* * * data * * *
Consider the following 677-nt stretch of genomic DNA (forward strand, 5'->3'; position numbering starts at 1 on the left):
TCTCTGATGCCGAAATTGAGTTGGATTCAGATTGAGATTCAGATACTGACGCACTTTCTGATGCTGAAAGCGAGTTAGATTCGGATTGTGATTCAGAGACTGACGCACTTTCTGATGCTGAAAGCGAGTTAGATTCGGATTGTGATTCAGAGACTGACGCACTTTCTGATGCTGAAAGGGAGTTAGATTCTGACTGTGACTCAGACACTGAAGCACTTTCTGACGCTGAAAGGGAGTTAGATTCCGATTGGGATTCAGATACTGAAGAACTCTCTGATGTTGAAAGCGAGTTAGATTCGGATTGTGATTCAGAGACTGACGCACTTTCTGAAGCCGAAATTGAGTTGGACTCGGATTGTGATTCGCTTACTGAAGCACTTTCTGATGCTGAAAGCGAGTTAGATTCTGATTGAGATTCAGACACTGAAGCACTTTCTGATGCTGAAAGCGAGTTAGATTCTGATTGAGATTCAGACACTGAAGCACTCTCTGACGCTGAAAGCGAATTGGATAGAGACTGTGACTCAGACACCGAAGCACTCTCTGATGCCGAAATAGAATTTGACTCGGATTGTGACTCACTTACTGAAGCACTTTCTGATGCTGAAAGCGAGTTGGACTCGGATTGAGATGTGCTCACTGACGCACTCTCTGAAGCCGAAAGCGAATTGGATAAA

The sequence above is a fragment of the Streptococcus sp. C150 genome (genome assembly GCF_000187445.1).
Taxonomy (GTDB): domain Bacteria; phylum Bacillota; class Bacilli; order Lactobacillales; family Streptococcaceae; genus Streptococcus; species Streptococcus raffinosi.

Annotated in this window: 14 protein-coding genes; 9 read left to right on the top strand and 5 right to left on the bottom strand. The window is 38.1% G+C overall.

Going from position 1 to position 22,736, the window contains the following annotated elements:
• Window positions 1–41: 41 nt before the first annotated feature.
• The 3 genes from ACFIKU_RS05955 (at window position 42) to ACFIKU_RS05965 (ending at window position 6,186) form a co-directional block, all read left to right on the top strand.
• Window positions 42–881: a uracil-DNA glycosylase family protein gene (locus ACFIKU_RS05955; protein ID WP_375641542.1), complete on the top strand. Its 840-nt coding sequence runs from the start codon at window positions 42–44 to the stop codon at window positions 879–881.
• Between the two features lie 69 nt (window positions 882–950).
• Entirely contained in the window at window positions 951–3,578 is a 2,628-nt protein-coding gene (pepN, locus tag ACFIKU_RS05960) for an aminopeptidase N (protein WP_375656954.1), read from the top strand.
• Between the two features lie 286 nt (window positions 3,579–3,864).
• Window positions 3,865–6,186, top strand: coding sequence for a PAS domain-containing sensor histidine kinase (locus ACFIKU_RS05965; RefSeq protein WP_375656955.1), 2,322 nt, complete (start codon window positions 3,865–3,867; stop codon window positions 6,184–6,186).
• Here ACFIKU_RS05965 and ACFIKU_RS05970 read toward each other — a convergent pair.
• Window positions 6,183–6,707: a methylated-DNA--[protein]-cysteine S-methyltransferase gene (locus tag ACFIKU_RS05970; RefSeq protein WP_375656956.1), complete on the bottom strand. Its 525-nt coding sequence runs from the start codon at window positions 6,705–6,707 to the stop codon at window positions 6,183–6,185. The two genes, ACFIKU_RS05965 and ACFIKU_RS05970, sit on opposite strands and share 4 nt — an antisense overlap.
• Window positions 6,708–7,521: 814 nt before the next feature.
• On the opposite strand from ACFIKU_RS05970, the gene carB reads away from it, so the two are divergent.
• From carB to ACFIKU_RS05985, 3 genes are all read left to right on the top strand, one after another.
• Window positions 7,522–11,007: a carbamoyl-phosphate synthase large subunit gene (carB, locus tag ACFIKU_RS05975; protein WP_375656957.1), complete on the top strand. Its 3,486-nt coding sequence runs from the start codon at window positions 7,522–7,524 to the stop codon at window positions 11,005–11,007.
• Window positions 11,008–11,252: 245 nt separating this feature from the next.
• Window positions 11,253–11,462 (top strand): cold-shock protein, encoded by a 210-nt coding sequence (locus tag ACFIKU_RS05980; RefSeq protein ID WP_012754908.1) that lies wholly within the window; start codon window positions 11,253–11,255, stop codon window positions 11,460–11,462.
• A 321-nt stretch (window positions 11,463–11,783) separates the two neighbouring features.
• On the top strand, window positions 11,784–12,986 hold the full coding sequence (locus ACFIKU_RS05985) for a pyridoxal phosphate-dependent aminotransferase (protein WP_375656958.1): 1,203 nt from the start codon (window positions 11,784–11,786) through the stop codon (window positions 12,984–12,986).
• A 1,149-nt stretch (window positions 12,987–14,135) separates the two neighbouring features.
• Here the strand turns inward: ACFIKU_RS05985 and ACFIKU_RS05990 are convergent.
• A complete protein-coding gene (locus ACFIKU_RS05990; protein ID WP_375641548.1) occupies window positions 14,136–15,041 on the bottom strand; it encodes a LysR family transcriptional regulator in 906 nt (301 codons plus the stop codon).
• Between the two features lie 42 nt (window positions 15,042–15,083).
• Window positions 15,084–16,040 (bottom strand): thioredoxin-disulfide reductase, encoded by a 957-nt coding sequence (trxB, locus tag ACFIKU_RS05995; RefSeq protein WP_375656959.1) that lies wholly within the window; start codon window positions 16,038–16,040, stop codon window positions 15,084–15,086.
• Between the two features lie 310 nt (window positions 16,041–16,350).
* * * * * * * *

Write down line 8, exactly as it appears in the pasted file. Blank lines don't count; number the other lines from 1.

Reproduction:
• The 3 genes from ACFIKU_RS05955 (at window position 42) to ACFIKU_RS05965 (ending at window position 6,186) form a co-directional block, all read left to right on the top strand.